Academic Catalog

Social Work

Program Description 

Social Work is one of four programs housed in the Human Behavior, Justice and Diversity Department. The others are the Psychology, Legal Studies (including Criminal Justice), and First Nations Studies Programs.

The undergraduate major in Social Work offers a Bachelor of Science in Social Work degree, with an ethnic-sensitive, ecological, generalist focus. Coursework educates and prepares entry-level generalist social workers for effective direct practice with individuals, families, small groups, organizations, institutions and communities. Specific areas of focus for the program are the well-being of regional American Indian people and communities, as well as that of elderly persons, persons with mental health and traumatic related issues, and persons with developmental and other disabilities.

Mission Statement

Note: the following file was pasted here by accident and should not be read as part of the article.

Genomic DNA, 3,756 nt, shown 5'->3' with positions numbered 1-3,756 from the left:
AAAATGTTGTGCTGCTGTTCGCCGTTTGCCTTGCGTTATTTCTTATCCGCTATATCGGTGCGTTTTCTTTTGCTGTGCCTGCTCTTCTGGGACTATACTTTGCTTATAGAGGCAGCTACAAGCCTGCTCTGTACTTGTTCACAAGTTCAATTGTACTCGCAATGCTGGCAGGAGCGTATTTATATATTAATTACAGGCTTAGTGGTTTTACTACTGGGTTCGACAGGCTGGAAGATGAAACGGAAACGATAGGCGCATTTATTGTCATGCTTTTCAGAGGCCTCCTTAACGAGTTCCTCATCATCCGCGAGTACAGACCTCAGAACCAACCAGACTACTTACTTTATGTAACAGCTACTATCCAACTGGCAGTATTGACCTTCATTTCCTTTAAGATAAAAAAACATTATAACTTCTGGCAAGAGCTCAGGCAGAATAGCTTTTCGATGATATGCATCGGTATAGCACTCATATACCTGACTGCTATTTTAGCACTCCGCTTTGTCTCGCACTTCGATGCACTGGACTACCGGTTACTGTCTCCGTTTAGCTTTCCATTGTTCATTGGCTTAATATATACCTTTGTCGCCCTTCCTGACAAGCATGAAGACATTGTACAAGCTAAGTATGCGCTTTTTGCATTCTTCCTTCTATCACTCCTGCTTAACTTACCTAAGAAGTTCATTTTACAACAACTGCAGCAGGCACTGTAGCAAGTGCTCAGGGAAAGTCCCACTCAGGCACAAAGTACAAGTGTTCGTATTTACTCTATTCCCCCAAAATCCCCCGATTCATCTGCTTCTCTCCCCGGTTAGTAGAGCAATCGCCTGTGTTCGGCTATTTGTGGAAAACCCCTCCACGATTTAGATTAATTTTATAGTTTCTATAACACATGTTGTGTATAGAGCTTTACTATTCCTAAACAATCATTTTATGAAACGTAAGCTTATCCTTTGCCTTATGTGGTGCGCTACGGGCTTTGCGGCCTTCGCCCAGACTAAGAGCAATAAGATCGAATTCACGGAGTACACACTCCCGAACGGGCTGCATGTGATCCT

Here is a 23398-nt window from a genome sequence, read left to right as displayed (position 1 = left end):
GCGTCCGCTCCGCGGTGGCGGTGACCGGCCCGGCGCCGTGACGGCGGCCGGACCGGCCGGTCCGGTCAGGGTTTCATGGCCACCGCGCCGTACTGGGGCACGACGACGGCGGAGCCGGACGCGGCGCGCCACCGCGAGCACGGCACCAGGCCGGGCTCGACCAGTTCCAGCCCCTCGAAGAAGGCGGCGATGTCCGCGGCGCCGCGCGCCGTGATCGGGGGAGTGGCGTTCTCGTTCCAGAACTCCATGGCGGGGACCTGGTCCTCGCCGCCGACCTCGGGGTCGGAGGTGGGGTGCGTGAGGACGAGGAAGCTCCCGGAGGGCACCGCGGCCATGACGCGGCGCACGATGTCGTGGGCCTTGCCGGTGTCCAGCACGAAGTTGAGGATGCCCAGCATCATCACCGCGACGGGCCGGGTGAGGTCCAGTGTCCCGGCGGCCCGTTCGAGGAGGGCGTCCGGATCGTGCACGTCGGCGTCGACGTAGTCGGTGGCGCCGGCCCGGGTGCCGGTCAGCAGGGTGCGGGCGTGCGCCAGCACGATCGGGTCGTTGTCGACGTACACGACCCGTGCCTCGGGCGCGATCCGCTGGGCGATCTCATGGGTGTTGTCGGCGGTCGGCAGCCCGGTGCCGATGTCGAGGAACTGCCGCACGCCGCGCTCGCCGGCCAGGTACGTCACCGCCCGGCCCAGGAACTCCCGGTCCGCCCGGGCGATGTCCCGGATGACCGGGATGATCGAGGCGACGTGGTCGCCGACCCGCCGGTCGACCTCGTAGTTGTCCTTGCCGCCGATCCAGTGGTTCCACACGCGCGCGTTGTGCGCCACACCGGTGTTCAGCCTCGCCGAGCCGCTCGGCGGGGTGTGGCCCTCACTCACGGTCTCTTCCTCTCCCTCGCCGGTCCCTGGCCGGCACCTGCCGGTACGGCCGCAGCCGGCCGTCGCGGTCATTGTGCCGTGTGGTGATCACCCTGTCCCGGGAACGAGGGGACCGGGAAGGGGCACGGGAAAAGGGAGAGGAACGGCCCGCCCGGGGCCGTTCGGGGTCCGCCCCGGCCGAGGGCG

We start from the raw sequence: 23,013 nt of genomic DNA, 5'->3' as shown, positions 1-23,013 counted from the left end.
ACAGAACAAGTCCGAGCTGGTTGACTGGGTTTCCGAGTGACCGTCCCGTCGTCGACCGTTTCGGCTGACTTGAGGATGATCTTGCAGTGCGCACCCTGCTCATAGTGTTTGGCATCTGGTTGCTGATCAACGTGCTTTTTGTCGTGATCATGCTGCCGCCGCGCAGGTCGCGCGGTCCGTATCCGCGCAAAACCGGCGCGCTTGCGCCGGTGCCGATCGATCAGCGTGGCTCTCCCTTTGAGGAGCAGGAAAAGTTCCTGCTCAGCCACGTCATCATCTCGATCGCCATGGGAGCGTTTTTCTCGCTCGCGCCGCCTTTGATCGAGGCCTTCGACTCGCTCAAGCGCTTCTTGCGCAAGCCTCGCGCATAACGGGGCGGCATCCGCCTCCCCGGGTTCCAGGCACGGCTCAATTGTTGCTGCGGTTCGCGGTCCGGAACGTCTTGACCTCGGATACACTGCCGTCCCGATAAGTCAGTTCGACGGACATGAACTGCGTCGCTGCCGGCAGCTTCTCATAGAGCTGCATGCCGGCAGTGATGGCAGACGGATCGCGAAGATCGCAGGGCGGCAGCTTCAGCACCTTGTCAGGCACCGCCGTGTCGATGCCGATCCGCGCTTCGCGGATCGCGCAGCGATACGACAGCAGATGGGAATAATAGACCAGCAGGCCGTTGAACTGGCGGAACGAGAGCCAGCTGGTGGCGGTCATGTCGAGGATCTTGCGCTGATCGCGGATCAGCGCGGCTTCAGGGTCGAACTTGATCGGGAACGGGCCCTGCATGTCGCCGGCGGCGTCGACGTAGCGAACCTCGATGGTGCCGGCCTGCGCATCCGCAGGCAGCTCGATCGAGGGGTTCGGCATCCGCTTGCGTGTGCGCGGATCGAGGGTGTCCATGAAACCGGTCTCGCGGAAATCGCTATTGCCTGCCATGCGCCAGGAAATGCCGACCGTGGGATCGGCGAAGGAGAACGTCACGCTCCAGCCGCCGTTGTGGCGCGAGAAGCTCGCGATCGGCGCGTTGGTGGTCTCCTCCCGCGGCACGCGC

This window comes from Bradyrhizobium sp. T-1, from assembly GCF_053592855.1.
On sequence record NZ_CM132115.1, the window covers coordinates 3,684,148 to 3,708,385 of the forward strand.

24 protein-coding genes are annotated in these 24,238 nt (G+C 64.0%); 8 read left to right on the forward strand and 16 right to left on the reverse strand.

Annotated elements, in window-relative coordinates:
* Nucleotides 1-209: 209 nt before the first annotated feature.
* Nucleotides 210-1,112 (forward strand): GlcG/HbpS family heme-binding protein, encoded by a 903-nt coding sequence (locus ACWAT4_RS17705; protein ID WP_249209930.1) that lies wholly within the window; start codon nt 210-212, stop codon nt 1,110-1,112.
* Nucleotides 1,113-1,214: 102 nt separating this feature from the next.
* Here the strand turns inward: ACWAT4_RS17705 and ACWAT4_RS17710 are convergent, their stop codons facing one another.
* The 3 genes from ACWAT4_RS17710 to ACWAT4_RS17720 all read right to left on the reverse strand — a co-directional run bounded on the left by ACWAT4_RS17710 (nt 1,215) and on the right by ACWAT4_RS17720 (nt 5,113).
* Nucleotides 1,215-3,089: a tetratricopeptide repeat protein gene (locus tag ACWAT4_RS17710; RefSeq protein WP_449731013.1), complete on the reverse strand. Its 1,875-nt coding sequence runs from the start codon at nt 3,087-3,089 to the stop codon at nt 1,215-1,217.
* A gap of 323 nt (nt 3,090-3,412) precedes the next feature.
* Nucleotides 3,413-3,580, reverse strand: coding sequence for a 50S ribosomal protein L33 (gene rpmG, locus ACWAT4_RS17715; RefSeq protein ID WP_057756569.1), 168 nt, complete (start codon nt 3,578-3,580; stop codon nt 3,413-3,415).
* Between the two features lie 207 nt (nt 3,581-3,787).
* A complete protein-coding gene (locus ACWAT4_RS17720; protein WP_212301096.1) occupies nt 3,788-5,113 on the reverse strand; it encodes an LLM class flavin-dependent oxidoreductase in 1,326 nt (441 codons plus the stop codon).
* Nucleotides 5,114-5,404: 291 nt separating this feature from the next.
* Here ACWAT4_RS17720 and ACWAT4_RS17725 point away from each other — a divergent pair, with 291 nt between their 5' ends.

The undergraduate Social Work program at UW-Superior is structured as a competency based program. The program implements this structure through its mission, program goals and student learning outcomes.  Outcomes are assessed based on Council on Social Work Education practice behaviors.

The University of Wisconsin-Superior Social Work Program mission is to prepare generalist social workers who are self-aware and ethical in practice with diverse populations, and focus on empowerment, social justice, cultural relevance, and rejection of oppressive systems.

Social Work Accreditation

The program is accredited by the Council on Social Work Education. Academic credit for life experience and previous work experience shall not be given, in whole or in part, in lieu of any course required for the Social Work major.

Council on Social Work Education's Educational Policy and Accreditation Standards (EPAS)

Upon graduation, students will have demonstrated that they are able to:

  1. Demonstrate ethical and professor behavior.
  2. Engage diversity and difference in practice.
  3. Advance human rights and social, economic and environmental justice.
  4. Engage in practice-informed research and research-informed practice.
  5. Engage in policy practice.
  6. Engage with individuals, families, groups, organization and communities.
  7. Assess individuals, families, groups, organizations, and communities.
  8. Intervene with individuals, families, groups, organizations, and communities.
  9. Evaluate practice with individuals, families, groups, organizations, and communities.